Alert

MAY 14

COVID-19 Information

COVID-19 vaccines now available to all groups in PA. Let LVC know when you are fully vaccinated. Students are required to fill out the Symptom Tracker every day.

Check out the variety of educational sessions available to further your knowledge and encourage dialogue around Inclusive Excellence. Choose two educational sessions—one from 1–2 p.m. and one from 2:15–3:15 p.m.—OR one of the following sessions from 1–3:30 p.m.: BaFa BaFa, Poverty Simulation, Intergroup Dialogue, or Finding a Common Ground Workshop.

1–3:30 p.m. | Interactive Game, Workshop, Intergroup Dialogue, or Simulation

BaFa BaFa | Room 186, Clyde A. Lynch ’18 Memorial Hall

What role does culture play in your daily interactions? In this interactive "BaFa BaFa" game, participants will come face-to-face with those of a different culture and will experience the feelings that build when cultural values are not congruent.

This simulation challenges stereotypes and empowers participants to leave the simulation with a better understanding of the value of diversity and the insight necessary to communicate and work with those who are different from themselves.

Facilitated by Theresa Rosenberg, assistant professor of English, and Donna Miller, instruction and reference librarian.

Finding a Common Ground Workshop: Theatre of Oppression | Lutz Hall, Bertha Brossman Blair Music Center

This session focuses on finding a common ground—recognizing the differences, biases, and identities we all hold, and learning how to move about cohesively with each other. We will explore the topics of marginalization, privilege, racism, and oppression based on race, gender, ethnicity, religion, and more. This is an engaging session that is energetic and based on audience participation. Please feel free to volunteer to share, speak, and participate when you feel inclined. We will end with Theatre of Oppression, which will help explore the themes that are linked throughout the workshop.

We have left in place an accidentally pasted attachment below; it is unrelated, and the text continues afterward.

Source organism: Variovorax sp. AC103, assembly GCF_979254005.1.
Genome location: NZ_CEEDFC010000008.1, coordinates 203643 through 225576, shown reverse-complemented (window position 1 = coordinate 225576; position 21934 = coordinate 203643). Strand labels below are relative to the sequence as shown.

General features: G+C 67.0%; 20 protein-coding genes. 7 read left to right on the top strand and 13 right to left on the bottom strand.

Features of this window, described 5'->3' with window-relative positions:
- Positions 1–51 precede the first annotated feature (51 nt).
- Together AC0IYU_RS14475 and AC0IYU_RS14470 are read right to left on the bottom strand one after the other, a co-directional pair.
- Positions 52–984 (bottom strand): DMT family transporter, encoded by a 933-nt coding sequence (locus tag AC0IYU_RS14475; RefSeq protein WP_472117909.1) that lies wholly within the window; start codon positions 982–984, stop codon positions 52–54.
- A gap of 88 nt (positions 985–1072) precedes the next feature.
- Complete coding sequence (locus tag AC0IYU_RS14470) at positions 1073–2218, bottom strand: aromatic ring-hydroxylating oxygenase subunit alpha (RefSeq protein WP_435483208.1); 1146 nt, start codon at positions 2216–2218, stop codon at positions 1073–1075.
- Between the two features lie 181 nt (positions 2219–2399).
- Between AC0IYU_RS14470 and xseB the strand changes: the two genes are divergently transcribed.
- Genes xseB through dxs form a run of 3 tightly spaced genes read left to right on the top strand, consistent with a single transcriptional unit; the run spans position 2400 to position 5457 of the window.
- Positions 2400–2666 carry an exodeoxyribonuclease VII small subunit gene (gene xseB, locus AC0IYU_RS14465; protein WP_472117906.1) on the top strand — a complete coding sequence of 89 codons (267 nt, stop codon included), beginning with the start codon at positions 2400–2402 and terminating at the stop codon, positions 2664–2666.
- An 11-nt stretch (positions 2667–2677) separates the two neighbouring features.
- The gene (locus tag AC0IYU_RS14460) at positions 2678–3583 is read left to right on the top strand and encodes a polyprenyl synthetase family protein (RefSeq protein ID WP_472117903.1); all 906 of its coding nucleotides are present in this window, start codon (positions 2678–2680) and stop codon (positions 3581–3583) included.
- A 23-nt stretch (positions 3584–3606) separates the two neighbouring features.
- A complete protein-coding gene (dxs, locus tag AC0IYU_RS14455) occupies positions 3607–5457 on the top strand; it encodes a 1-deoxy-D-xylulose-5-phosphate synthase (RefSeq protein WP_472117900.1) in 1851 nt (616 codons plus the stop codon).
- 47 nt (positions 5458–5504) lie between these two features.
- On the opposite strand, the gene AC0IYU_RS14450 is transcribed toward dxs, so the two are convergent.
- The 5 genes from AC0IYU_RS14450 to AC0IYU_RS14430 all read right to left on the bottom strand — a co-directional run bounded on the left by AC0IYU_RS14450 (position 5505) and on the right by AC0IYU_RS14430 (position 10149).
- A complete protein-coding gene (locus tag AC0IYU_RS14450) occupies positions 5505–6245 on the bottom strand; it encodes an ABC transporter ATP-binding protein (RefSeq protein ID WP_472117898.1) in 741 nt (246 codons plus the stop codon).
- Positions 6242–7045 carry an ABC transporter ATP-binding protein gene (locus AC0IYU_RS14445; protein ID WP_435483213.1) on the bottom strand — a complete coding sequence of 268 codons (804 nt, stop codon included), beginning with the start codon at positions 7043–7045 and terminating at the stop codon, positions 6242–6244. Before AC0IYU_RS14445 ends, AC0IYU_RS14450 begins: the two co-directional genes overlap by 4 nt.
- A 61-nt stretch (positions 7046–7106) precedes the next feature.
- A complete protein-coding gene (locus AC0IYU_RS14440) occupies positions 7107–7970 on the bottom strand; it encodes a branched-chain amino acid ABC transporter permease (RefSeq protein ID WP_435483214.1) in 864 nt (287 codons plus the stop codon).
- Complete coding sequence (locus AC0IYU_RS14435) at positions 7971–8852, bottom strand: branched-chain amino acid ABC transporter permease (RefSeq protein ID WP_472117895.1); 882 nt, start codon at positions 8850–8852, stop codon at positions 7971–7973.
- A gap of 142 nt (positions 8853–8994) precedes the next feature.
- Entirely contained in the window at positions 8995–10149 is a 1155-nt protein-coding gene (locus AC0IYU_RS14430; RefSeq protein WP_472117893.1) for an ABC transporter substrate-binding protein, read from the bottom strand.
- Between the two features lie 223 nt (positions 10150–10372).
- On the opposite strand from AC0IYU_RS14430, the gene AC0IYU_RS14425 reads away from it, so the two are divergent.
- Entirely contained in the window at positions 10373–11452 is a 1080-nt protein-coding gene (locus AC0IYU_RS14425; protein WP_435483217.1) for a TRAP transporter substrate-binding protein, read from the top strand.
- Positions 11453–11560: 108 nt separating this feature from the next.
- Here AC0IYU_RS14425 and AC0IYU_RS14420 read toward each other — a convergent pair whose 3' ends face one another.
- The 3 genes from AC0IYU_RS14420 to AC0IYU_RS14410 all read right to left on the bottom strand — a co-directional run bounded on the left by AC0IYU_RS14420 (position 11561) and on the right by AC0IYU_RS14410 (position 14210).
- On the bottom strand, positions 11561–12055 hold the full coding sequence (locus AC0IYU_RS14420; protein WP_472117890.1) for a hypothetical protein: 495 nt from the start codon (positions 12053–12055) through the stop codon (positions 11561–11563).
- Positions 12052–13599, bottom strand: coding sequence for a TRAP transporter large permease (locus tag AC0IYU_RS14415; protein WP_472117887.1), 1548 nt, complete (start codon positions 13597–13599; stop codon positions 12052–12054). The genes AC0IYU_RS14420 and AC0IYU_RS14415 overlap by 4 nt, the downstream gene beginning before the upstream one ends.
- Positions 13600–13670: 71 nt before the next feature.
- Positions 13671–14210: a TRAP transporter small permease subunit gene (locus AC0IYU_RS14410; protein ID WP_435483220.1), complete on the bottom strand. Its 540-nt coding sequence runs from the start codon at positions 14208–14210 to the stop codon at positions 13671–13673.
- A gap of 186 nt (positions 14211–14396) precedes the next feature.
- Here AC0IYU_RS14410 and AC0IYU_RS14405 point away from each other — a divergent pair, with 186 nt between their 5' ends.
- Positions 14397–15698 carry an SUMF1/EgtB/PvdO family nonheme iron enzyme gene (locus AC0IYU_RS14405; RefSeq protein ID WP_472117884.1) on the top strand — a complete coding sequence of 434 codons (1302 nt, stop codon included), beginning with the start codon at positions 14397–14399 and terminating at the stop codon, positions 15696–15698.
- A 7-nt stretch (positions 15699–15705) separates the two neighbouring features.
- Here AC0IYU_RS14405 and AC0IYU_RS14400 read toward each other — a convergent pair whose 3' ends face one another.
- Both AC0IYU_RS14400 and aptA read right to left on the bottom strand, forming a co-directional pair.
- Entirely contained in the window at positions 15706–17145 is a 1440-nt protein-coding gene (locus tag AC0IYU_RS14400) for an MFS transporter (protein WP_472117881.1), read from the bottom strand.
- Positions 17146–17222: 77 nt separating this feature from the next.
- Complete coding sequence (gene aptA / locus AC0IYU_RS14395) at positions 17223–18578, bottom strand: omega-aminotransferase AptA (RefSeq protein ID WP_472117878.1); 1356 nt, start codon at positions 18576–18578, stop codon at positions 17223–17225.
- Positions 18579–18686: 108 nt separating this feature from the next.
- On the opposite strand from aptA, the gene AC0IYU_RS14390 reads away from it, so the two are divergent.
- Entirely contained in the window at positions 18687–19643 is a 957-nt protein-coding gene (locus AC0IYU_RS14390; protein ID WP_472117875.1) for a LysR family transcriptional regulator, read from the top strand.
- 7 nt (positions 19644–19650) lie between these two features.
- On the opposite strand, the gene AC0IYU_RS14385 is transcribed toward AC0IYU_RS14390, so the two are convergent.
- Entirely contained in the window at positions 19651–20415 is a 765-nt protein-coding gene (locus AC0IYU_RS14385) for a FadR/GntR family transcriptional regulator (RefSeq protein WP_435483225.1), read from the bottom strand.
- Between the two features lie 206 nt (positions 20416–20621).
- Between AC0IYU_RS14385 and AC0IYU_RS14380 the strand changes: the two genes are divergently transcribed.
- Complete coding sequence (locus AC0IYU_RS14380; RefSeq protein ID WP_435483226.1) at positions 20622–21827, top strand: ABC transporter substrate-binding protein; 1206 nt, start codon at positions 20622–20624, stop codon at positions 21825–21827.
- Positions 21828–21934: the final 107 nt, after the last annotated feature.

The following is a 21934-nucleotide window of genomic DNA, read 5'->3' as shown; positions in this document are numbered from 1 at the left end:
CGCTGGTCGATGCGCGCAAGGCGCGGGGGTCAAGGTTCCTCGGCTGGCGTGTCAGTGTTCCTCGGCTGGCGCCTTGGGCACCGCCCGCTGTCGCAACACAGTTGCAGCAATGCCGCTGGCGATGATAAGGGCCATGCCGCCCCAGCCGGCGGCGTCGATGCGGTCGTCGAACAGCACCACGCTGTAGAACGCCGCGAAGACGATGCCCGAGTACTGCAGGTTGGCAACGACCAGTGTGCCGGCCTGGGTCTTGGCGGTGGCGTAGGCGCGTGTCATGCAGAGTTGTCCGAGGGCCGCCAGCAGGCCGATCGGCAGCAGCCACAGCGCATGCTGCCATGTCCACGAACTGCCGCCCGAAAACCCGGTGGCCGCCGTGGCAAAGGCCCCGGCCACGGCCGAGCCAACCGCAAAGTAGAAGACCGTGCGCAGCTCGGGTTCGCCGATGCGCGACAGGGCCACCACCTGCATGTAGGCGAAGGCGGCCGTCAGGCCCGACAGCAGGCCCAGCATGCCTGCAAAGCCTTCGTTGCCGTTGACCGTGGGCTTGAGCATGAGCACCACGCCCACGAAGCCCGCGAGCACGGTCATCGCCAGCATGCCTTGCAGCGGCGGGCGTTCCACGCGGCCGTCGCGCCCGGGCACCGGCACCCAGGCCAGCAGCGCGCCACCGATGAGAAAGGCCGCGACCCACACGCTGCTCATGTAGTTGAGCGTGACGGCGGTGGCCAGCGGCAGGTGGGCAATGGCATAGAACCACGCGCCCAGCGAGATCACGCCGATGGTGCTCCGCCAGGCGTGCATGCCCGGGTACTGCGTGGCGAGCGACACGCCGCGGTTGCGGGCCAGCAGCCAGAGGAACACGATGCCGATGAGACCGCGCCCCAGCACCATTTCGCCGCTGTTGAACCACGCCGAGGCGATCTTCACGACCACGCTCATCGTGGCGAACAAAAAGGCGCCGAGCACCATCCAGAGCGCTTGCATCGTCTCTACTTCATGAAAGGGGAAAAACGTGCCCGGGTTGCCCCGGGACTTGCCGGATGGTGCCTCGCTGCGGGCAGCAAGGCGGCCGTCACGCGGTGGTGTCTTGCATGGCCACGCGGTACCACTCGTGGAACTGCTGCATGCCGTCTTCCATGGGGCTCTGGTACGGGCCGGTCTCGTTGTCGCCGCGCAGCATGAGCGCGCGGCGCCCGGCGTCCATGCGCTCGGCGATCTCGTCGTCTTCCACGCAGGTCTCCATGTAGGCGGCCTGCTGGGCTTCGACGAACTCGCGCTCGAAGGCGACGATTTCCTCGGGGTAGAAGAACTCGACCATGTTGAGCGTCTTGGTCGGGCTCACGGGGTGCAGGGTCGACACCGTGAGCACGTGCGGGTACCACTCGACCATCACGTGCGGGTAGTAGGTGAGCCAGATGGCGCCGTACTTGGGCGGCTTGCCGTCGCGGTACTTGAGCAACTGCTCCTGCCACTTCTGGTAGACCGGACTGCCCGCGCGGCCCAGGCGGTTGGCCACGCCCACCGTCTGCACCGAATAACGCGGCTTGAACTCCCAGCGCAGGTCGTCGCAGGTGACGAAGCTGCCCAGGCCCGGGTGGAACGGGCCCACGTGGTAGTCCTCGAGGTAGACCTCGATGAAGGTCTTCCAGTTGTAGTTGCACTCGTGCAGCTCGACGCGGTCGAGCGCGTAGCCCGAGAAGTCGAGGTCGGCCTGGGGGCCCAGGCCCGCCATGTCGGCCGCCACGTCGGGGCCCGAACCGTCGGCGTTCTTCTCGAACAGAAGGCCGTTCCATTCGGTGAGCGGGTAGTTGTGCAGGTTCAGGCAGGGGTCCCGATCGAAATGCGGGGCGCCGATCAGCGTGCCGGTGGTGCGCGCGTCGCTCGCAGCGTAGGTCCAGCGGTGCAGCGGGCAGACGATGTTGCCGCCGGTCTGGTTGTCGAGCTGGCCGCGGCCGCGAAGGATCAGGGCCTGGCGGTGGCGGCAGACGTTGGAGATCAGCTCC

Facilitated by Faith Tiemann, director, Multicultural Student Initiatives, SUNY Oneonta

Intergroup Dialogue: Accountability in an Uncivil Society | Room 203, Neidig-Garber Science Center

In recent years, the public discourse on race, gender, sexuality, and other markers of identity have become more and more fraught. Additional public attention is being given to opinions that, until recently, were deemed too shameful for public utterance and relegated to the margins of society. Additionally, divisiveness seems the order of the day and civility has taken a back seat to tribal partisanship of all kinds. In this atmosphere, how do we construct social norms that empower us and live up to our greatest ideals? How do we respect difference while holding on to our values? How do we engage in civil discourse over issues that threaten to divide us? How do we hold others accountable for behavior we deem uncivil? When is it appropriate to call out bad behavior or language? What are the limits of tolerance? We hope to foster a healthy discussion about diversity and to engage tough questions about the difficulties inherent in facing difference and work at better understanding the real rewards available in a diverse community.

Facilitated by Matthew Sayers, associate professor of religion, Holly Wendt, associate professor of English, director of creative writing, Shayani Bhattacharya, assistant professor of English.

Poverty Simulation | Underground, Allan W. Mund College Center

Join volunteers from the LVC community and the Palmyra Circles group who will lead students in an interactive poverty simulation.

1–2 p.m. | Educational Sessions

Inclusion and Diversity Training for Faculty: Moving from Bystander Behavior to Courageous Classroom Conversations | Zimmerman Recital Hall, Suzanne H. Arnold Gallery